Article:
Nevertheless, environmental need -- and indeed policy-fostering public sentiment to address global warming -- does not go down when pump prices fall.
It is now well recognized that, to advance electric vehicles, extensive social marketing efforts are needed in addition to incentives, regulations and investments in charging infrastructure. But EVs are a slow slog in terms of market gains and, for cost and convenience reasons, likely to remain so for some time. For at least the next decade, EV promotion is poorly leveraged for reducing emissions at meaningful scales.
Significant emission reductions require fleet-wide gains in fuel economy. Climate concerns dictate that such gains be much greater than those to be seen under the near-flatlining of CAFE standards recently done at the industry's behest.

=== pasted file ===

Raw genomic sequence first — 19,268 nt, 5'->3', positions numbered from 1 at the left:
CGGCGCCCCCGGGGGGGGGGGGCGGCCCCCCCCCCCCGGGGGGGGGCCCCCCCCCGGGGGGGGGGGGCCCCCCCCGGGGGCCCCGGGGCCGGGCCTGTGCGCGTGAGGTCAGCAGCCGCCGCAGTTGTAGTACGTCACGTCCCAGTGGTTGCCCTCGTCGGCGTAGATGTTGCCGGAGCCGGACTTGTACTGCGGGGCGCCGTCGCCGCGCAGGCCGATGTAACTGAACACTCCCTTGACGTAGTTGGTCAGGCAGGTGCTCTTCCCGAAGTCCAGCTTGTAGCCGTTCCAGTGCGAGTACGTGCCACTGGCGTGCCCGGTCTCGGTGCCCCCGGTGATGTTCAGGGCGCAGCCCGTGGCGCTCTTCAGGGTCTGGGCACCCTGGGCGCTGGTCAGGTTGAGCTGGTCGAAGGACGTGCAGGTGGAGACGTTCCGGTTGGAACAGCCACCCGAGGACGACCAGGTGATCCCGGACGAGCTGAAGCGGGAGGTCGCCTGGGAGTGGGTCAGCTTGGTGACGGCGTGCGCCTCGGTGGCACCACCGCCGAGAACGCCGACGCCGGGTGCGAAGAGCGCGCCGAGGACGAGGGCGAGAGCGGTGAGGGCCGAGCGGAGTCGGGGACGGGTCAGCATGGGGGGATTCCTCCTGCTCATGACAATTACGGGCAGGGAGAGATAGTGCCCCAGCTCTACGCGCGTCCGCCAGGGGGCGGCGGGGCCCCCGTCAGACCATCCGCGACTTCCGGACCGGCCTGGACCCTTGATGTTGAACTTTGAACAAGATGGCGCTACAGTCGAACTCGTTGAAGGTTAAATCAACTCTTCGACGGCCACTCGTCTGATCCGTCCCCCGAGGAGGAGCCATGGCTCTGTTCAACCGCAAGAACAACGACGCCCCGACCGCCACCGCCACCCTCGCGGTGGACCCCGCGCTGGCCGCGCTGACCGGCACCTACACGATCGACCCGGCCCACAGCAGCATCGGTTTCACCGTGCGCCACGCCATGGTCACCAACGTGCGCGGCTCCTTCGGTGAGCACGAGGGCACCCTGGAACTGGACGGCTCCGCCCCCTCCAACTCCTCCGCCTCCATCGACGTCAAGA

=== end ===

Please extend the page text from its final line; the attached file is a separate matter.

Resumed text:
In spite of this need, no comparable social marketing effort is being directed to encourage consumers to choose more fuel-efficient vehicles whatever the market segment. This void is a missing link in the overall effort to reduce auto sector GHG emissions.
A large number of consumers do have environmental concerns, a fact borne out by numerous surveys in recent years. For example, the University of Michigan Energy Survey found that, since fuel prices fell several years ago, Americans are more concerned about the environmental impact of energy than they are about its cost. But little is being done to tap this sentiment when it comes to car shopping.
In a piece for Automotive News two years ago, I asked "Why aren't automakers connecting better with green-minded consumers?" That question is even more salient today.